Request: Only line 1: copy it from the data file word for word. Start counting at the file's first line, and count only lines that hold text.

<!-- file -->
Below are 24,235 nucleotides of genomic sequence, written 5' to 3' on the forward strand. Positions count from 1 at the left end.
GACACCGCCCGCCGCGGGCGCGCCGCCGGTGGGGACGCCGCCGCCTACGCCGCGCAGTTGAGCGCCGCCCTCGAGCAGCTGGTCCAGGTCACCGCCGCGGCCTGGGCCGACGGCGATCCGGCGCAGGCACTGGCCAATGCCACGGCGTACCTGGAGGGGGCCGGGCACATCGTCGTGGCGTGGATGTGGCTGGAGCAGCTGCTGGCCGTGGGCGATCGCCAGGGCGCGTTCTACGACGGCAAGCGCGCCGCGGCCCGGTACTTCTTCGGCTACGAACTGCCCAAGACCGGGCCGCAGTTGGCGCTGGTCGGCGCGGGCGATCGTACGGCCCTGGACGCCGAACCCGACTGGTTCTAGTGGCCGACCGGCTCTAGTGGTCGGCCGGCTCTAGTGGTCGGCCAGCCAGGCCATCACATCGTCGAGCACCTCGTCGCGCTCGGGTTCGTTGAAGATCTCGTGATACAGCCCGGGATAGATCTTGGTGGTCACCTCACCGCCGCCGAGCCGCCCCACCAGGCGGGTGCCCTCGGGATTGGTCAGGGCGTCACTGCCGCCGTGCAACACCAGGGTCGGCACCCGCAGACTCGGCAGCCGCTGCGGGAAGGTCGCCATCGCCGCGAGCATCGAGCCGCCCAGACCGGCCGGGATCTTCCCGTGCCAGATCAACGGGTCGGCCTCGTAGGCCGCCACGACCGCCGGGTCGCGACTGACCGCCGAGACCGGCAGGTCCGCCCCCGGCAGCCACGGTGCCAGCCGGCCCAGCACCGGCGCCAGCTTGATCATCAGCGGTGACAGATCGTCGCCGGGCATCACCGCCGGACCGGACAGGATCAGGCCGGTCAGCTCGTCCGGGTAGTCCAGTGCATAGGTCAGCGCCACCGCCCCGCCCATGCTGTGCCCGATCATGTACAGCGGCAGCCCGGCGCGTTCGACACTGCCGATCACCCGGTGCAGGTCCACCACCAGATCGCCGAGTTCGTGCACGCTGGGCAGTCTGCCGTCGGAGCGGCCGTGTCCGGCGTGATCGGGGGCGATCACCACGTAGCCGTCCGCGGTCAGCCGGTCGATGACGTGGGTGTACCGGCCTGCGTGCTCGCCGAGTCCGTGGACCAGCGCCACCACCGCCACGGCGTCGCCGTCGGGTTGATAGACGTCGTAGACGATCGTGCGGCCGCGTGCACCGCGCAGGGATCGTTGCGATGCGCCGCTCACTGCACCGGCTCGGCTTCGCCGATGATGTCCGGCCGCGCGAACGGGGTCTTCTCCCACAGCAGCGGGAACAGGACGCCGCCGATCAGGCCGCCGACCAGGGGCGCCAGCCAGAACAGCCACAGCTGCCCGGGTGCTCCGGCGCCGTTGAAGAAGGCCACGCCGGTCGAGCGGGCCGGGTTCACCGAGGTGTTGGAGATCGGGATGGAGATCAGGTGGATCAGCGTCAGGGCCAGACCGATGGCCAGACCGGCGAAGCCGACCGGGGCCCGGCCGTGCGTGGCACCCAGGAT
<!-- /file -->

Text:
Below are 24,235 nucleotides of genomic sequence, written 5' to 3' on the forward strand. Positions count from 1 at the left end.